Dublin 8-piece band Kila is in London for the St Patrick’s Day celebrations, writes Adam Shaw
“It’s a bit hit and miss – we beat the crap out of a tune and see what comes out. Imagine a big pot of soup; you throw everything together and hope it tastes good.”
It’s a novel approach to making music – a trial and error system based on sounds from around the world – but it’s one that seems to be working. Kila, the eight-piece outfit founded in Dublin, have been cooking up their soups for more than 30 years. They combine elements from the traditions practised in Ireland, the Balkans, Africa and beyond, and try to create one great big show.
As bass player Brian Hogan explains, their music is an event. It’s about entertaining and allowing the audience to have a bloody good time.
“You can’t ignore the crowd and it’s about establishing a connection with them through the music,” he says. “We want people to be able to simply close their eyes and enjoy it and to get people dancing.
“The trick is to get the beautiful women dancing because the men will then follow, believe me.”
The band are currently working on a live album – their 19th record in total – and Brian believes this is where their strengths lie. They emerged out of the busking scene and embrace the fact that, with live music, you can hit the listener almost immediately.
But they are far from one-trick ponies. In fact, their USP is their adaptability, the ease at which they can switch from one sound to another, from one place to the next.
“We’re lucky in that we’re adaptable. We appreciate that everyone has different ears and you have to tailor it to make it work. You can go from a rock club to a culture event, but, at the end of the day, it’s all the same, it’s all music.”
This extends to performing in Irish, since half of the band are native speakers. It gives them another angle and Brian is proud of its impact, but he is aware that it shouldn’t limit them.
“It’s not a flag we have to stand by, but it is part of what we are and it’s wonderful to showcase that. A lot of people will remember being pounded with Irish when they were at school but with us, it’s more like lightly basting a chicken – we let it seep in gradually.”
Their versatility is apparent in their upcoming London shows for St Patrick’s Day. Asked to do a set for children, they simply adapted their material and accentuated their more light-hearted stuff.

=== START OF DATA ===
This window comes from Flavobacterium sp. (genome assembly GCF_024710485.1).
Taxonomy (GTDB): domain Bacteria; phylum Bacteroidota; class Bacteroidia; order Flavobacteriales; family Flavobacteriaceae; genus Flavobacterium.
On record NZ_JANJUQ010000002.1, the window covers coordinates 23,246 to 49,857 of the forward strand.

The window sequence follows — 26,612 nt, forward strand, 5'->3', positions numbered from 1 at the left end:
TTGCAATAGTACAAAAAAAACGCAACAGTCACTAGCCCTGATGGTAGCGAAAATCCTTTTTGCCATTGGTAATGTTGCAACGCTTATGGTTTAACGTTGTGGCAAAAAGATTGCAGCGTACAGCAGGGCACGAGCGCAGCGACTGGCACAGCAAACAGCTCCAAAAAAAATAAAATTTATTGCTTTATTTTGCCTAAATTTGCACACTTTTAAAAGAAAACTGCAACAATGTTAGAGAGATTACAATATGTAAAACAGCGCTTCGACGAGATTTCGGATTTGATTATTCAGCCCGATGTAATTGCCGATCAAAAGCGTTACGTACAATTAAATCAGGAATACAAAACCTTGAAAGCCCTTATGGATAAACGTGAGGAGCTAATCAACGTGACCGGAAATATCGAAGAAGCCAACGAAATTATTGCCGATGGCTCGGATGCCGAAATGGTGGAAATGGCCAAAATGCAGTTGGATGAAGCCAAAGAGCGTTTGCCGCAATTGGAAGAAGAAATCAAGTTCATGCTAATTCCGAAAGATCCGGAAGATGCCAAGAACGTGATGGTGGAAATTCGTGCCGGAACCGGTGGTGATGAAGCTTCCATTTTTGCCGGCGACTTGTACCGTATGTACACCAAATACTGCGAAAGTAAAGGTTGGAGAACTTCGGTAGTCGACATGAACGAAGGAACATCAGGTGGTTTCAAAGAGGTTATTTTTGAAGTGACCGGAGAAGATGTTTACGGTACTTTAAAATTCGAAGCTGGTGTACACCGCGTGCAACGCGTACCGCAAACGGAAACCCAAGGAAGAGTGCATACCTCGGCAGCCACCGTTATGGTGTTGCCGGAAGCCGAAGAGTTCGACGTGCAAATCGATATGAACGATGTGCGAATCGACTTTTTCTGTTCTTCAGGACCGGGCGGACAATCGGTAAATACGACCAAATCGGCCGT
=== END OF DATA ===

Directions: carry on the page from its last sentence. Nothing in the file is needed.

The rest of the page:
As Brian explains, “it’s not heavy metal” and it is a case of “fewer profanities, more dancing and introducing the guy who is great a turkey impressions”.
The fact that they can go from performing for a handful of children to packing out an arena filled with trad enthusiasts is one of the most rewarding aspects of his job. He has twice played in Japan – which was “like going to the moon” – and as part of the Opening Ceremony at the Special Olympics in Dublin. Then there were a hectic few days between Spain and Ireland which perfectly encapsulated what life in the band is like.
“We performed in Ortigueira in Galicia, where there’s a heavy Celtic scene, and it was like a Metallica moment.
“There were thousands of people there up until six in the morning going for mad for us and then we had to hop back to Roscommon for a concert on the back of a milk truck in front of 150 people.”
Things like this are what motivate Brian and his colleagues to continue. The secret to their longevity, he says, is to find that desire.
“If you’re not enjoying it, it becomes too hard and too much of a gamble. It can turn you into a cynical muppet and no-one wants that.
“We’ve all got kids, we all know we need support, that’s the freelance business. But you find reasons to keep going and a key one is enjoying what you do.”
Kila have always enjoyed playing in Britain but they believe it is an area which they could utilise to much greater effect. This is because there is such a strong demand for their style over here and, in practical terms, it is just down the road. Brian notes how there is such a broad spectrum of folk music in England, Scotland and Wales and that people go to festivals specifically to listen.
“You’ve got all these different angles – there are hippies, expats, those who want to dance, everyone’s there for a good time.
“We actually got to do a set with Imelda May. She used to sneak into our gigs when she was younger, which is depressing. But you look at the impact she’s had over [in Britain] and you can see that there’s a market for it.
“There is a bit of different atmosphere. It’s not better or worse, just different. I think it’s a cultural thing. “In Spain people are up going mental from the first note whereas in England it can take people a while to react – they sometimes need to be two pints down.
“But the approach is the same. Most people who come to listen to us just want to enjoy themselves.”
People have been enjoying Kila for over three decades. This could be due to their ability to link in Irish language, or their “world sound” which incorporates the best of a number of cultures. Brian light-heartedly described working as “a prison sentence” despite actually being one of the newer members. But if you can bring joy and have thousands of people from a variety of cultures and across a range of ages up on their feet, it’s not a bad prison to be in.
Kila are performing at the London Irish Centre on 17 March and at Camden Market on 18 March.
• For more information, visit www.kila.ie or www.london.gov.uk/events